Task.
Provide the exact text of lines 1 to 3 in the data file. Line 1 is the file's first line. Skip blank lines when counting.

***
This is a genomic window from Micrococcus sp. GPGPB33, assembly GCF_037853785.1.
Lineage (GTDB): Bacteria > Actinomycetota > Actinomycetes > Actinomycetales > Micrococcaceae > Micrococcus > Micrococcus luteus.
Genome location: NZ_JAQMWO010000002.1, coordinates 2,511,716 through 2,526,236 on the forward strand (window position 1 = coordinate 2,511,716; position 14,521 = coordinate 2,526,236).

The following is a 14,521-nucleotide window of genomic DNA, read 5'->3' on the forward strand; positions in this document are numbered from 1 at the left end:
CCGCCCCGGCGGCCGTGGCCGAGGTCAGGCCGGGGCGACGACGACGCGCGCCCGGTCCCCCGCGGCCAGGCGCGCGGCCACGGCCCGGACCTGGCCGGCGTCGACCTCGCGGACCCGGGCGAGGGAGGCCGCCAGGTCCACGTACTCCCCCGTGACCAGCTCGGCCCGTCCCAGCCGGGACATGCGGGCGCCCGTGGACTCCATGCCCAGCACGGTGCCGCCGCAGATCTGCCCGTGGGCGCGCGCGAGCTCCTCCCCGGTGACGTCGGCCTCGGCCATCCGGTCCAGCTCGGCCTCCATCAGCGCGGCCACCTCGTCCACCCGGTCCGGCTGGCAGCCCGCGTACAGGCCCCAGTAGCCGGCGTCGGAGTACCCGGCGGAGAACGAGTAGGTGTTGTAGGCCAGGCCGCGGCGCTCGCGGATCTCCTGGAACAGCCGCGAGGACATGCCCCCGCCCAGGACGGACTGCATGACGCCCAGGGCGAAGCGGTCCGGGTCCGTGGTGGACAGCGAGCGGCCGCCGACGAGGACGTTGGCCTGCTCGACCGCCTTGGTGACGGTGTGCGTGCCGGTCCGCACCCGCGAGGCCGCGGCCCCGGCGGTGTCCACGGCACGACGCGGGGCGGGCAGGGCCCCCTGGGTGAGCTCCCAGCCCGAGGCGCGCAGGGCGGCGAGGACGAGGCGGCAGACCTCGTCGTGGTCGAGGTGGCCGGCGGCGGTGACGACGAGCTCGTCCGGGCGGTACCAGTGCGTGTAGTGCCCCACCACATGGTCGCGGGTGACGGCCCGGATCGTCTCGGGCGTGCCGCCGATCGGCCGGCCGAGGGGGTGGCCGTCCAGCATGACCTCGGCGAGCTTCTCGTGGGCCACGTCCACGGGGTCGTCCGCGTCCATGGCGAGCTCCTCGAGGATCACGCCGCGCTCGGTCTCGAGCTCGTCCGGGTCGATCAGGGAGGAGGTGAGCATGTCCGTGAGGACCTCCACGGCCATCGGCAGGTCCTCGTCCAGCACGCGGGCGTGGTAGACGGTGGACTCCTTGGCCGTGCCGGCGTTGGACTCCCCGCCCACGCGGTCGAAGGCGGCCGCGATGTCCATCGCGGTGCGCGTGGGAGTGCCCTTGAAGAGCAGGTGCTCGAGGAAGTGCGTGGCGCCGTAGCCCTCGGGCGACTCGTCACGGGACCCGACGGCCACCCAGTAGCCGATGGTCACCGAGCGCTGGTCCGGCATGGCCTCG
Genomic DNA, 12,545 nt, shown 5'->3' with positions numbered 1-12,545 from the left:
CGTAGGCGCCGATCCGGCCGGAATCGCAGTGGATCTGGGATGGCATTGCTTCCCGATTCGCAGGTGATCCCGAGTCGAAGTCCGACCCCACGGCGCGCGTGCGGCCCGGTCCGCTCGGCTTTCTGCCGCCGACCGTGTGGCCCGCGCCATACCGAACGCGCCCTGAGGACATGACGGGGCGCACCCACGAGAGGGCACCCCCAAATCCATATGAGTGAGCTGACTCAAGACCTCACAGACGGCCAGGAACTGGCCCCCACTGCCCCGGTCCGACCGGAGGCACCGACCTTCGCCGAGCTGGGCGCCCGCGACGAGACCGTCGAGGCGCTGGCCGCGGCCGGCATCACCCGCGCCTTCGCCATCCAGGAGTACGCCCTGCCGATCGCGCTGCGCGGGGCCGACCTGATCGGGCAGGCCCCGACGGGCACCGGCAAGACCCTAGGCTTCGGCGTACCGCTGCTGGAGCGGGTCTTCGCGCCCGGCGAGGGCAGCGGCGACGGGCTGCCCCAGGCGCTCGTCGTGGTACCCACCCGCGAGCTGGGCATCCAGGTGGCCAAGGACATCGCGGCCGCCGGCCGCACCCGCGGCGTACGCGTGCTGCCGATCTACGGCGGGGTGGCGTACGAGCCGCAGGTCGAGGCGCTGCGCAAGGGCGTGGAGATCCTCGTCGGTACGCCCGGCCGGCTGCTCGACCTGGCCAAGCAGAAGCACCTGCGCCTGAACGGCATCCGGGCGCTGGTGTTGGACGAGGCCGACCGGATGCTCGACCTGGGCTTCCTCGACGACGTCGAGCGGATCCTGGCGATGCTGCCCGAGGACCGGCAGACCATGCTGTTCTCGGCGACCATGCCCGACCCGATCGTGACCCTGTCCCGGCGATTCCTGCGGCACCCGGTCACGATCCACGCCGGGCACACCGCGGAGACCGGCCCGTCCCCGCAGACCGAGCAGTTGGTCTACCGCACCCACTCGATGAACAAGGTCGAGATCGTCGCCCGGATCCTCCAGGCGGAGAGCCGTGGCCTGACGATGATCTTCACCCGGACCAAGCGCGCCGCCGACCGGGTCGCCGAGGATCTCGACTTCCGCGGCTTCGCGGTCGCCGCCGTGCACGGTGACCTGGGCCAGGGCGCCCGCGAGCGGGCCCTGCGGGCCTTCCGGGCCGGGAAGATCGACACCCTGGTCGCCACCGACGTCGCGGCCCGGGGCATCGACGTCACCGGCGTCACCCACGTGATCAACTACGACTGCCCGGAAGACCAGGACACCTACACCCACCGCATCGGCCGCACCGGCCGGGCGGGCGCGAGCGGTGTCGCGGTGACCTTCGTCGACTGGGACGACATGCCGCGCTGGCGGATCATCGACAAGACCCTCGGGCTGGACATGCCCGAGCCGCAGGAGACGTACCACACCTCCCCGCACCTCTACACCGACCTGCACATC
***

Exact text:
This is a genomic window from Micrococcus sp. GPGPB33, assembly GCF_037853785.1.
Lineage (GTDB): Bacteria > Actinomycetota > Actinomycetes > Actinomycetales > Micrococcaceae > Micrococcus > Micrococcus luteus.
Genome location: NZ_JAQMWO010000002.1, coordinates 2,511,716 through 2,526,236 on the forward strand (window position 1 = coordinate 2,511,716; position 14,521 = coordinate 2,526,236).